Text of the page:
The data center industry is facing an accelerated demand for computing power, and with this heightened demand comes the issue of an increase in carbon emissions. The carbon emissions from the ICT sector are expected to grow dramatically between 2025 and 2030, totaling up to about 8% to 10% of total carbon emissions globally. As a result, the data center industry is continuously working to find innovative solutions to reduce carbon emissions while keeping pace with an ever-growing demand.
Quantum Loophole, Inc., an innovative developer of first-of-its-kind master planned data center communities, joined other thought leaders on a panel at International Telecoms Week 2021 (ITW2021). The panel discussion, titled Go Green, took place Wednesday, September 1, 2021 at 11am ET. Quantum Loophole’s Founder and CEO, Josh Snowhorn, participated alongside other industry leaders where they discussed strategies for greener connectivity options in the data center industry.
When asked, “How do you harm emissions in a sector that is continuously growing to support demands for greater computing power?” Josh said, “It’s not just about emissions from a power plant or your diesel generator, it’s starting from the beginning of the cycle.” Josh wenton to encourage thinking about how to implement environmentally-sound practices from purchasing land, to building, to day-to-day operations. One of the examples was water use – how data center managers can explore using recycled gray water instead of drinking water.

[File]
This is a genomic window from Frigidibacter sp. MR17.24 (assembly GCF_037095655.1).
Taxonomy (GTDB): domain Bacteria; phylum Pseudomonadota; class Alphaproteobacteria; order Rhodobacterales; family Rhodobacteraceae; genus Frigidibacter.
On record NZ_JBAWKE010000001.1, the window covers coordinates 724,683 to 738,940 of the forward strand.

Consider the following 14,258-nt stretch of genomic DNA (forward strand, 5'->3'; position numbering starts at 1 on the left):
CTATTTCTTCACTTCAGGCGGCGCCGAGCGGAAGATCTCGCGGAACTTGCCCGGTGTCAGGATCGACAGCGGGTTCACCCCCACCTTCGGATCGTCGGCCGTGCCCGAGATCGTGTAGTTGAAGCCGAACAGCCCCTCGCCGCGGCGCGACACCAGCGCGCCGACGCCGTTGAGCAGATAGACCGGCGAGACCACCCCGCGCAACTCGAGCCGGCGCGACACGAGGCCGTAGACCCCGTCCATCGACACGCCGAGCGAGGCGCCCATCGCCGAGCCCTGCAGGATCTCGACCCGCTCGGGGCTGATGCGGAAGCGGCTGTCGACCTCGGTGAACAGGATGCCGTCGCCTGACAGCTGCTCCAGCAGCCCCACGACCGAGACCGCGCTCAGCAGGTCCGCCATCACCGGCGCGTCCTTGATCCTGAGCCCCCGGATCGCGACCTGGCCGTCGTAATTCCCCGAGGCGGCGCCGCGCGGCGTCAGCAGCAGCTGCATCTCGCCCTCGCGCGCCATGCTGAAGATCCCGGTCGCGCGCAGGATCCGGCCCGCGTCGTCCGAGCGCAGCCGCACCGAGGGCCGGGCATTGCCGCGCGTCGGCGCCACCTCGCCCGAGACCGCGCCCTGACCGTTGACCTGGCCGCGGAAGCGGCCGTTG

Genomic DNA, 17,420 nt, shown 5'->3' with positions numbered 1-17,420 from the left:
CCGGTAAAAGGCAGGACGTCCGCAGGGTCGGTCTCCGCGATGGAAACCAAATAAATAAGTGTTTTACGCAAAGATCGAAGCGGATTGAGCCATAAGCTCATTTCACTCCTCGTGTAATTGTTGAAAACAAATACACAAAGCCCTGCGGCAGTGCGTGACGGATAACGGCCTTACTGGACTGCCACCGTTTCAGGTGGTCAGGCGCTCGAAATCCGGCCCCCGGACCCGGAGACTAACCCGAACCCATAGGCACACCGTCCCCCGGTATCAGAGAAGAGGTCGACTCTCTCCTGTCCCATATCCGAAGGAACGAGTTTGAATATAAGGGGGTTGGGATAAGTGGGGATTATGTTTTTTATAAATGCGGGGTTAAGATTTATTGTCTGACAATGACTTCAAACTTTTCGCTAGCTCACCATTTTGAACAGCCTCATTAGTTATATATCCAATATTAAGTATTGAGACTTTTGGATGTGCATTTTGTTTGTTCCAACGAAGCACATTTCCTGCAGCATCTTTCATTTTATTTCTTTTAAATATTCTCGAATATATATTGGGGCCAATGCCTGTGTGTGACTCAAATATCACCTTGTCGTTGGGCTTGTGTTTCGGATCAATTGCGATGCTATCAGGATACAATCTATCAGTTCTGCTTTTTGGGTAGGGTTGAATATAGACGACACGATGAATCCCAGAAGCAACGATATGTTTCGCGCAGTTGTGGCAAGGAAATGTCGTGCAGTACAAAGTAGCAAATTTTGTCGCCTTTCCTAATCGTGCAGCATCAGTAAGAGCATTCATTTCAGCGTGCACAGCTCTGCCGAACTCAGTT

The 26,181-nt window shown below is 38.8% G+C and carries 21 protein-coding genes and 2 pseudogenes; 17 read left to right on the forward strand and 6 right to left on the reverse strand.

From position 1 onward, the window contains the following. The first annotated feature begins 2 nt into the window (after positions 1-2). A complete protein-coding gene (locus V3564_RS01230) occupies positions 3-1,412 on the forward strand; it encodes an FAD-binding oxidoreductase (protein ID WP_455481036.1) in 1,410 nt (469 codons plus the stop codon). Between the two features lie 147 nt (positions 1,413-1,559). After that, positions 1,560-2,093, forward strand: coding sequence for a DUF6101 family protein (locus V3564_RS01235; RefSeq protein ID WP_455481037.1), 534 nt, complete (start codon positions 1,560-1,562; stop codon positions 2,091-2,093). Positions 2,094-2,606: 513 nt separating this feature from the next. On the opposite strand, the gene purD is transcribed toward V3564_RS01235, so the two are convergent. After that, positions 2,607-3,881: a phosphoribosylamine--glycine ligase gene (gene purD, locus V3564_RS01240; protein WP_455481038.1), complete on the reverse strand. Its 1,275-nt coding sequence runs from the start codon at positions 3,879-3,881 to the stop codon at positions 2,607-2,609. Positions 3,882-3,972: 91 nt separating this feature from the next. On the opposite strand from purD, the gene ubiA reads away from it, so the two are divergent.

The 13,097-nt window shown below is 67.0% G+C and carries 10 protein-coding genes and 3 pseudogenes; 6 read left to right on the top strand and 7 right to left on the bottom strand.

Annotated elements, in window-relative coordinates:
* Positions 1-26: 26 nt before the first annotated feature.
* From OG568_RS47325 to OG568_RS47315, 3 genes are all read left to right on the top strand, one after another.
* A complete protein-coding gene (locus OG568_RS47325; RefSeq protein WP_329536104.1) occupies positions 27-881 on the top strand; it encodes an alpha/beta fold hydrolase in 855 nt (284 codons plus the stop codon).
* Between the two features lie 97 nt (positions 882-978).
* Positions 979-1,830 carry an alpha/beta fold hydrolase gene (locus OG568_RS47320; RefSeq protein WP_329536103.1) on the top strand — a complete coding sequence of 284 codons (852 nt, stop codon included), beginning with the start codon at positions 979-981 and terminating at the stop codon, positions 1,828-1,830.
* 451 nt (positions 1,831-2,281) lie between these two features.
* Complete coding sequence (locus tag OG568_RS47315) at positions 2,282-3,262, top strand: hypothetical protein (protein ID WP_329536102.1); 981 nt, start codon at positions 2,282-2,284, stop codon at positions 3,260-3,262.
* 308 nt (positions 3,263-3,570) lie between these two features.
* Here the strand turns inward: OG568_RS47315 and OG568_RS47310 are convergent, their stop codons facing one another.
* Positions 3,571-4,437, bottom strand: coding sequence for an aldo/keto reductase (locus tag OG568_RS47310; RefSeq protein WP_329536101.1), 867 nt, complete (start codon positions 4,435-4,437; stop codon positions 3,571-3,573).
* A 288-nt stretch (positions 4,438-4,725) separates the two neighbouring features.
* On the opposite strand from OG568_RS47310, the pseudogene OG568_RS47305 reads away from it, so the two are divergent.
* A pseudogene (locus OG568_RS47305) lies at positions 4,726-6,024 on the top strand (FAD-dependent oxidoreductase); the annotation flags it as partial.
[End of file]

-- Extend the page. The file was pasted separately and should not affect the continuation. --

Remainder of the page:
During the conversation, Josh also mentioned that data center managers should think about replacing backup generators which burn fossil fuel for battery-powered technology. Josh expanded on this by providing insight on Quantum Loophole’s solution, “in our case, we’re doing gigawatt scale battery farms at four hours and greater over time as the technology changes. So we’re removing the need for generators completely, by being on transmission scale power.Being on the main transmission lines means you don’t have distribution, we are taking existing transmission lines, and then feeding that with stainable, solar, wind pumped hydro and other similar means. So it’s a full lifecycle play. It’s not just about the emissions from the power plants or the emissions from the generators. It’s everything.”
Learn more from the ITW 2021, Go Green session by accessing the video, for free, through the ITW virtual platform.